Artist: Lucian Freud

Looking at books of reading and images of his work in the library. 

There is an attentiveness to Freud’s work that I want to read about. He seems to study his subject with such even focus that the finished paintings are gripping edge to edge. 

He deals with every part of the canvas with the same attention. There is no more detail in the eyes than there is the ears or the neck. It appears as if Freud has spent the same amount of time on every part of the figure. 

Hughes, Robert, and Freud, Lucian. Lucian Freud Paintings. 1st Pbk. Ed. (rev.). ed. New York, N.Y.: Thames and Hudson, 1989. Pp.7-24

P.80 painting. Covers her face with her arm. Removing her face puts attention on the interactions between the dog and the woman and the sheet beneath them. 

Lampert, Catherine., Freud, Lucian, and Whitechapel Art Gallery. Lucian Freud : Recent Work. London: Whitechapel Art Gallery, 1993. Pp.11-26

Freud has taken his sitters out of the “privileges and burdens of traditional society with expectations attached to roles, relative wealth, age and decorum… The pressure is towards a perilous interpenetration of exteriority and interiority, physical form and feelings, couched in the illusionistic, classical framework of oil painting.” They make “some people transfer themselves, imaginatively, to the situation painted.” (p.11)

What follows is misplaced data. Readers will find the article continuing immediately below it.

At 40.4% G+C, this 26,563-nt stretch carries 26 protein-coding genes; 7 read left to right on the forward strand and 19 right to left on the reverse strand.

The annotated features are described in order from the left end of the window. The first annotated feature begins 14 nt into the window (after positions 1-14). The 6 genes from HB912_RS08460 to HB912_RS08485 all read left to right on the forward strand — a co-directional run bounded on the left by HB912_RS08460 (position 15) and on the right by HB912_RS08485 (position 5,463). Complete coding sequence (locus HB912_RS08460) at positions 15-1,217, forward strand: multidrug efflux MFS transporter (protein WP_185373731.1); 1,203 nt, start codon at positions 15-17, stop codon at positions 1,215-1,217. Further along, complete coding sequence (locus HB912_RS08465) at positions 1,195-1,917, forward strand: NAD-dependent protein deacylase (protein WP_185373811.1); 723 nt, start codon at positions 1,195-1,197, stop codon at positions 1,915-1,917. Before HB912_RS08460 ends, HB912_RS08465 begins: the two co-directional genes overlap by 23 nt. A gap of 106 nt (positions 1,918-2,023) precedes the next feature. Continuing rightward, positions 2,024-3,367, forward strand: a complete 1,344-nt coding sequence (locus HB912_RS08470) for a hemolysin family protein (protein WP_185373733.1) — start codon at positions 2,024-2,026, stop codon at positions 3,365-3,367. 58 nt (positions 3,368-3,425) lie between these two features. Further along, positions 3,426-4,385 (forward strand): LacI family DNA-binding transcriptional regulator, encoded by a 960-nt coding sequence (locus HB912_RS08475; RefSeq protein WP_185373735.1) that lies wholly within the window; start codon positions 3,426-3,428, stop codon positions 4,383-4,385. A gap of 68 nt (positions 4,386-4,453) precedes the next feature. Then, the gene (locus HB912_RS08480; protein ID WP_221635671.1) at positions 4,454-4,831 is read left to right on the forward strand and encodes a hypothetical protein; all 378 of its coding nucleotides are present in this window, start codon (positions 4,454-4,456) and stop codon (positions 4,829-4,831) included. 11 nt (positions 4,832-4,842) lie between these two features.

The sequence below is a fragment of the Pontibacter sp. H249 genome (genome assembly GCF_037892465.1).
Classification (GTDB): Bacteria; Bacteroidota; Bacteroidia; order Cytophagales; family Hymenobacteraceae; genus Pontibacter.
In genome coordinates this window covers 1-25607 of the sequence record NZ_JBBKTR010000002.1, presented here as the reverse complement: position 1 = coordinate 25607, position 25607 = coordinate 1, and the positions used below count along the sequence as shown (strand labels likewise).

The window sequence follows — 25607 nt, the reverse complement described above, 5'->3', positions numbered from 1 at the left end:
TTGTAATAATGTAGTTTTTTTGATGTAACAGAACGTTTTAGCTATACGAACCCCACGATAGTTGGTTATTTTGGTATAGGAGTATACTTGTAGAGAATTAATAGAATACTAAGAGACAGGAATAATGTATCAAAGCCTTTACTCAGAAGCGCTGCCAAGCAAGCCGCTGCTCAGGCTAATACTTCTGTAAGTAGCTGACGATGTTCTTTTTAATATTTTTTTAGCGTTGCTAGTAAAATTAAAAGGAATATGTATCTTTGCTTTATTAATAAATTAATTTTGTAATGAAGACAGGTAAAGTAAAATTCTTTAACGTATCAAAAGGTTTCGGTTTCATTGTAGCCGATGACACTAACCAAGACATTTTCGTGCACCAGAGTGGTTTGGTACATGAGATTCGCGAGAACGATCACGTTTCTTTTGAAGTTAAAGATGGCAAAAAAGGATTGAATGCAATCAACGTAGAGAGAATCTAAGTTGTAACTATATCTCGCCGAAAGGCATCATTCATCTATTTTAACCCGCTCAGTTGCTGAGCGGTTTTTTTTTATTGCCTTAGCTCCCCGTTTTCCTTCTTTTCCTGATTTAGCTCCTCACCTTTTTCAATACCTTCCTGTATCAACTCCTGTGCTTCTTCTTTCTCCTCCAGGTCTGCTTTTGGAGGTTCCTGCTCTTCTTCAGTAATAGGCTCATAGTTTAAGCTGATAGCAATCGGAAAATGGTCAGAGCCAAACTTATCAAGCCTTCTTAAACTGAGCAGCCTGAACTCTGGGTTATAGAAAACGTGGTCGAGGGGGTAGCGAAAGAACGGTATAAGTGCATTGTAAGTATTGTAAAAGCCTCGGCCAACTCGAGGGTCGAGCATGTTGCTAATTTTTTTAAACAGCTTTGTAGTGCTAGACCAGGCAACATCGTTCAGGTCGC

“I know my idea of portraiture came from dissatisfaction with portraits that resembled people. I would wish my portraits to be of the people, not like them… As far as I am concerned the paint is the person. I want it to work for me just as the flesh does.” (p.12)

Freud is concerned with all five senses, not just sight. Lampart says: “Freud was open to manipulating the compositions and limbs just because of the sensual presence of the models: ‘the effect that they make in space is bound up with them as might be their colour or smell.”(p.15) – phenomenological approach to painting. 

Lampart discusses the painting Pregnant Girl 1960-61:
When looking at the painting, the viewer is “invited to have imaginary intimacy though denied a narrative reading of the relationship between sitter and artist. 
^This is a really interesting idea and one that is very relevant to my work! 

When this exhibition book (1993) was first published, Freud had recently been working with a process of making one “large painting simultaneously with several smaller ones”. This seems an interesting way to to work, for Freud this approach “intensified the pressure overall” of trying something more ambitious. (p.20)

“It is often the sitters who suggest how they wish to lie down or sit.” (p.21)
“Freud wants all his works to proceed as if inevitable… It is his custom to start painting the figure and occasionally to nearly finish before other areas of the canvas are even touched with paint, and then revise the whole.” < this could be an interesting way to work since the once the body is down it may be more clear how the surroundings interact with the body and which details should be put down.
“Final adjustments come often not to correct what makes us blush, but to draw a larger, more disturbing point from just this gaucheness.” (p.22)

“‘I believe in Valazquez’, says Lucian Freud, ‘more completely than any other artist whose work is alive for me. I understand Ortega y Gasset’s strange remark on first seeing Las Meninas: ‘This isn’t art, it’s life perpetuated’.” (p.26)

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